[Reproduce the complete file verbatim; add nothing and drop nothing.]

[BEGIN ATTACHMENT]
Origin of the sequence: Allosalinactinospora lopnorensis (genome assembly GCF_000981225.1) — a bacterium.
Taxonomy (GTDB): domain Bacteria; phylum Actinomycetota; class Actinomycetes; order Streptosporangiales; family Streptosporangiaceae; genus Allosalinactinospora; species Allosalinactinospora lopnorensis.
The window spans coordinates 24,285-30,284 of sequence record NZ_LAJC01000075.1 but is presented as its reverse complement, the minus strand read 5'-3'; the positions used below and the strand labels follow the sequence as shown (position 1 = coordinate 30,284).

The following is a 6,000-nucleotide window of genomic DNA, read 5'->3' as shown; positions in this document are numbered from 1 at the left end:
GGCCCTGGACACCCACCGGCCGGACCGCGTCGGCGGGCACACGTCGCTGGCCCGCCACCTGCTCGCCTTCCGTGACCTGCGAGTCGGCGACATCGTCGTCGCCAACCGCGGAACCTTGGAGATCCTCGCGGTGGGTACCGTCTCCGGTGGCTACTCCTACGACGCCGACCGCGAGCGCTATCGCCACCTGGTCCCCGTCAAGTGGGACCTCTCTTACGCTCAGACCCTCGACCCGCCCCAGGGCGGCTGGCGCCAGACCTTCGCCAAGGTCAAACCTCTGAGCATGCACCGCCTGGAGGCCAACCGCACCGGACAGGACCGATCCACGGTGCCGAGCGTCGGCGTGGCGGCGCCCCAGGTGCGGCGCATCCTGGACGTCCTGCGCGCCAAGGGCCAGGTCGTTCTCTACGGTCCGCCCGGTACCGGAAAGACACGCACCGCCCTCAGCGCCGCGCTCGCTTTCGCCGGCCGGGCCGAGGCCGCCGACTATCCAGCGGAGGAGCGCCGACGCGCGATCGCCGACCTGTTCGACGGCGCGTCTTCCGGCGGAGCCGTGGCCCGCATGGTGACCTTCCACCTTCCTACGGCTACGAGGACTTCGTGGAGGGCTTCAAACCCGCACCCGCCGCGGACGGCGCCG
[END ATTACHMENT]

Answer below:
Origin of the sequence: Allosalinactinospora lopnorensis (genome assembly GCF_000981225.1) — a bacterium.
Taxonomy (GTDB): domain Bacteria; phylum Actinomycetota; class Actinomycetes; order Streptosporangiales; family Streptosporangiaceae; genus Allosalinactinospora; species Allosalinactinospora lopnorensis.
The window spans coordinates 24,285-30,284 of sequence record NZ_LAJC01000075.1 but is presented as its reverse complement, the minus strand read 5'-3'; the positions used below and the strand labels follow the sequence as shown (position 1 = coordinate 30,284).

The following is a 6,000-nucleotide window of genomic DNA, read 5'->3' as shown; positions in this document are numbered from 1 at the left end:
GGCCCTGGACACCCACCGGCCGGACCGCGTCGGCGGGCACACGTCGCTGGCCCGCCACCTGCTCGCCTTCCGTGACCTGCGAGTCGGCGACATCGTCGTCGCCAACCGCGGAACCTTGGAGATCCTCGCGGTGGGTACCGTCTCCGGTGGCTACTCCTACGACGCCGACCGCGAGCGCTATCGCCACCTGGTCCCCGTCAAGTGGGACCTCTCTTACGCTCAGACCCTCGACCCGCCCCAGGGCGGCTGGCGCCAGACCTTCGCCAAGGTCAAACCTCTGAGCATGCACCGCCTGGAGGCCAACCGCACCGGACAGGACCGATCCACGGTGCCGAGCGTCGGCGTGGCGGCGCCCCAGGTGCGGCGCATCCTGGACGTCCTGCGCGCCAAGGGCCAGGTCGTTCTCTACGGTCCGCCCGGTACCGGAAAGACACGCACCGCCCTCAGCGCCGCGCTCGCTTTCGCCGGCCGGGCCGAGGCCGCCGACTATCCAGCGGAGGAGCGCCGACGCGCGATCGCCGACCTGTTCGACGGCGCGTCTTCCGGCGGAGCCGTGGCCCGCATGGTGACCTTCCACCTTCCTACGGCTACGAGGACTTCGTGGAGGGCTTCAAACCCGCACCCGCCGCGGACGGCGCCG